Reimbursement automation via Payspan Portal
nThrive addresses key financial challenges in healthcare through its Patient-to-Payment suite of solutions. It covers the entire revenue cycle which is defined by the Healthcare Financial Management Association (HFMA) as “all administrative and clinical functions that contribute to the capture, management, and collection of patient service revenue.” In other words, everything that happens from the moment of an initial appointment to final payments.
In addition to technologies, nThrive offers consulting services and education programs. It serves more than 1350 clients by the efforts of over 3000 employees. By the way, in 2019 the company was certified as a Great Place to Work for the third year in a row.
iMedX is often mentioned among top e-prescribing systems. But in fact, the company has technologies and expertise to optimize every step of the revenue cycle. This encompasses appointment management, medical transcription, coding services, and data analytics. 1200+ clients prefer iMedX to other vendors and 2000+ employees contribute to the company’s success.
Streamline Health boosts financial performance of healthcare enterprises with a cloud-based eValuator Revenue Integrity Program. The solution identifies accuracy issues prior to billing, enabling hospitals to prevent money leaks and denials. The company is not as large as the above-mentioned players. Nevertheless, it stays competitive and profitable — not least because of partnerships with heavyweights like Allscripts, Peak Health Solutions, Epic, Meditech, and Cerner.
Smaller vendors: Patientco and Clinigence streamline payments
Despite the fact that the niche is crowded with business giants, there is still enough place for startups. Smaller players fix separate financial issues rather than offer large and costly end-to-end solutions.
Among them are
- proCARE portal that automates physician compensation management,
- Patientco aiming at better patient payment experience, and
- Clinigence complementing EHR systems with Business Intelligence add-ons to improve clinical and financial performance.
Profitability is vital for any business, and healthcare is no exception. However, even the world-best revenue management tool won’t raise incomes if consumers — or, in our case, patients — are not happy with services. So, let’s move to the next healthcare aspect Atlanta’s IT firms focus on — patient engagement.
The key idea behind patient engagement is to involve patients in the decision-making process arming them with complete information about available treatment options, medications, procedures, and every single step of their health journey. According to HIMSS, such an approach “contributes to improved health outcomes.” Technologies allow hospitals to keep patients informed both remotely and on-site.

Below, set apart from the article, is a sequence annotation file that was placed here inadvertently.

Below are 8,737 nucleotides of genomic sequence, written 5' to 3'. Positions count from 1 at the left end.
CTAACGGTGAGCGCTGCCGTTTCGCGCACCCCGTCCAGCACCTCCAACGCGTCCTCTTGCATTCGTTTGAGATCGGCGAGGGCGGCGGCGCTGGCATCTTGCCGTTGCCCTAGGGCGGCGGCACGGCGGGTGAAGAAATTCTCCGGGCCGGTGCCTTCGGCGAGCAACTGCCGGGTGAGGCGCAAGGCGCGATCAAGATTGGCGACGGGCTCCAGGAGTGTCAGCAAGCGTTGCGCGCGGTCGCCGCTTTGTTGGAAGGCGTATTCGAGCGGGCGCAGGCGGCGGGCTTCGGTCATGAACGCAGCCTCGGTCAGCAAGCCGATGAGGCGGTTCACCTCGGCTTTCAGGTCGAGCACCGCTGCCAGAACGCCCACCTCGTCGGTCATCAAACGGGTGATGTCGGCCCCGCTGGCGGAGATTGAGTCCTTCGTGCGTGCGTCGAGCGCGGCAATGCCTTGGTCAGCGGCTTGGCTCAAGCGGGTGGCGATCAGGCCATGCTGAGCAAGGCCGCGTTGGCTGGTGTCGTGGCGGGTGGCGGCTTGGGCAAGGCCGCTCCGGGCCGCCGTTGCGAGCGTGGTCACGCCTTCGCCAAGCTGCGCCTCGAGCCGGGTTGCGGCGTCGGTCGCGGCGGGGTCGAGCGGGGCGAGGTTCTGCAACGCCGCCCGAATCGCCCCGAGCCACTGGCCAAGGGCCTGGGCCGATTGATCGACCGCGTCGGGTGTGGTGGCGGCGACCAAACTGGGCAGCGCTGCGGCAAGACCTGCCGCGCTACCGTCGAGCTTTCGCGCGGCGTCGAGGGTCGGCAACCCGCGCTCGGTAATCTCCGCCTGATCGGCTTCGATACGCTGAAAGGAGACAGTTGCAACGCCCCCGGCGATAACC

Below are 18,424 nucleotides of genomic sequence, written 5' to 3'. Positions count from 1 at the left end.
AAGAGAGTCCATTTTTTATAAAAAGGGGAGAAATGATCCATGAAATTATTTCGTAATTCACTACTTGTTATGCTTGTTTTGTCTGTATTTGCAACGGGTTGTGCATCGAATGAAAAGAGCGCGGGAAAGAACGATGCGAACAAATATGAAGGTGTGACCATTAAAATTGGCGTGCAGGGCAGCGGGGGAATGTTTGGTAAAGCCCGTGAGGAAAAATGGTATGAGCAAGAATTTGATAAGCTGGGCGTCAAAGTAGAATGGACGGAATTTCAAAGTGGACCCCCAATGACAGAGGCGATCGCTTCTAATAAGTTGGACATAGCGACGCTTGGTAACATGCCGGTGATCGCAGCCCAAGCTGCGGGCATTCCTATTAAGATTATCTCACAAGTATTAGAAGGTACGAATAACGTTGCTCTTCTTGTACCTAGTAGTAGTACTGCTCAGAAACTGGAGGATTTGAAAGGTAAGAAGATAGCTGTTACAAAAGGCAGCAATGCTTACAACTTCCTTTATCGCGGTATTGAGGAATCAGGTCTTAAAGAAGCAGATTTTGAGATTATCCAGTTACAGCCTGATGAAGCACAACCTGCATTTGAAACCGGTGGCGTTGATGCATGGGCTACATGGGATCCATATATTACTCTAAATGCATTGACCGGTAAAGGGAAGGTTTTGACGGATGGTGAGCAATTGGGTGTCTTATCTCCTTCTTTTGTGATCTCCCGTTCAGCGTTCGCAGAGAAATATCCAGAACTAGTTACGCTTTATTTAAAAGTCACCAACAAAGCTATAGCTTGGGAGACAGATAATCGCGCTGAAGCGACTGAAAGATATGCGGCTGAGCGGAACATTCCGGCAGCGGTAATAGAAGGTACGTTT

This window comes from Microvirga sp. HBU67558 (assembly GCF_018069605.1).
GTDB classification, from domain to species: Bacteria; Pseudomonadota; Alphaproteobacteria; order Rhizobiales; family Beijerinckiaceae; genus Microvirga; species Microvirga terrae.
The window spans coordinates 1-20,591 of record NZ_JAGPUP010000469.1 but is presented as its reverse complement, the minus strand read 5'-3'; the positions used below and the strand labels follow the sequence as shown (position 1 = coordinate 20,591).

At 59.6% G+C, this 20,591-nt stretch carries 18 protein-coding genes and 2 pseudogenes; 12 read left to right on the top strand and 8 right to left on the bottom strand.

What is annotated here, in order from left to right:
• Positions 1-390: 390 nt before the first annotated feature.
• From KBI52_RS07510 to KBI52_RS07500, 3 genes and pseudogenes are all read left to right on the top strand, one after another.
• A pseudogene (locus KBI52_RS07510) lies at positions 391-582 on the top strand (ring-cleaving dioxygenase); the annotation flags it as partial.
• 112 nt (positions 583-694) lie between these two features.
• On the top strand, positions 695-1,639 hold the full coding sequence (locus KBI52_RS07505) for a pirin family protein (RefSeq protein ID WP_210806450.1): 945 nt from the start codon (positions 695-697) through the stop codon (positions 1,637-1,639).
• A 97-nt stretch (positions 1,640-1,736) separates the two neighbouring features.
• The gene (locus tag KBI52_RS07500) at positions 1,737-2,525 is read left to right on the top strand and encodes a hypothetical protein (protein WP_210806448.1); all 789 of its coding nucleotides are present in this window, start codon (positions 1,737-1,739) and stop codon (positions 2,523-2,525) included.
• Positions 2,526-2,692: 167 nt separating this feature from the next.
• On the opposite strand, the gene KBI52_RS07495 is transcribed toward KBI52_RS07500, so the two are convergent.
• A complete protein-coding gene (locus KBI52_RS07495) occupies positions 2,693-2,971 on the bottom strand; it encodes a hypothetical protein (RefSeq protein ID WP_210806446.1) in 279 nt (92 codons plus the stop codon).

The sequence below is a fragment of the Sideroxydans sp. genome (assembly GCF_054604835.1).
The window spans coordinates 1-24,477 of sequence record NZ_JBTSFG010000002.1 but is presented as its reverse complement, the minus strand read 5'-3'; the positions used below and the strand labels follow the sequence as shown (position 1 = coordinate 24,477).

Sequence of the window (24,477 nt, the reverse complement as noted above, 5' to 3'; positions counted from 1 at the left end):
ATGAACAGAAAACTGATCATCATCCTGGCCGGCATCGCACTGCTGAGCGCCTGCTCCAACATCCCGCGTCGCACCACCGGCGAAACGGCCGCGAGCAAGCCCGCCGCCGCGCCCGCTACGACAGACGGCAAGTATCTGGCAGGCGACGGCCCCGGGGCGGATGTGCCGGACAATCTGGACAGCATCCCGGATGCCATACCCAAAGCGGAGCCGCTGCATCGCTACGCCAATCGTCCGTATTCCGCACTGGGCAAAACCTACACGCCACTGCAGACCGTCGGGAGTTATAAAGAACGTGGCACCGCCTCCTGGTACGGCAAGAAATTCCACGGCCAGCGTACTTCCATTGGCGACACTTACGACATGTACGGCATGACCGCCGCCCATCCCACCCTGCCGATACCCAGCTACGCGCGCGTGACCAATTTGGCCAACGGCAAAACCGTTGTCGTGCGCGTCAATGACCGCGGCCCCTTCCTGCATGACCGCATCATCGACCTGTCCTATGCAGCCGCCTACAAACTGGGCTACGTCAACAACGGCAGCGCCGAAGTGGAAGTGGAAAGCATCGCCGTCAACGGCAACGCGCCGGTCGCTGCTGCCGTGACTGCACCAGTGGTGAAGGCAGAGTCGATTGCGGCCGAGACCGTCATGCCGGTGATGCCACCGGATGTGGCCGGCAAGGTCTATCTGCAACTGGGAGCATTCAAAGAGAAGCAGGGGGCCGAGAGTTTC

In Atlanta, engagement solutions are provided by several companies of different sizes plus one global player.
Heavyweight: Sharecare improves health management globally
Sharecare is a project by Jeff Arnold who also founded WebMD, the first online publisher of medical news. The platform connects patients, doctors, health systems, and health plans. It enables users to compare prices on drugs at 67,000 US pharmacies and provides tons of information on health and wellbeing.
In 2020, at the height of the COVID-19 pandemic, Sharecare broadened its reach: It launched a telehealth platform, integrated with Amazon Alexa’s voice service to answer 80,000+ questions on health topics, and acquired several digital tools including MindScience, a suite of apps focusing on mental health, and WhiteHatAI, a healthcare payment integration solution. The company also partnered with Forbes Travel Guide to help luxury hotels, spas, and restaurants worldwide mitigate challenges posed by the pandemic.
Currently, Sharecare partners with 10,000+ healthcare providers and 180+ organizations including the largest health insurers, Walmart, and Amazon. It creates jobs for 2400+ employees.
Smaller vendors: know-how from Patientory, Loyal, and Gozio Health
Atlanta startups offer different ways to enhance patient engagement and improve their experience.
Patientory extracts data from EHR systems like Epic, Cerner, or Allscripts and other health-related databases. It enables patients to store their medical data on the blockchain-based platform, easily access it via a mobile app, and share records with their doctors, caregivers, or family members.
Loyal comes with a suite of patient engagement solutions. It combines a data management platform, a tool for collecting patient feedback, a patient-side app to search for providers and schedule appointments, and an AI-driven chatbot.
Bioscape Digital equips hospitals with a tablet-based patient engagement platform that combines text, audio, and visual information. Tablets with the intuitive interface can be installed in lobbies, emergency rooms, and wherever visitors may need guidance.
Gozio Health mobile platform helps people find their way from home to the waiting rooms in hospitals and navigate them within the healthcare system. It also assists in managing patient flow and gathers feedback from visitors to analyze their engagement.
Unfortunately, in many cases, the road to recovery is longer than the way from home to the hospital’s lobby. Post-acute care may take weeks, months, and years. And it also needs technologies for better outcomes.
Post-acute care and home care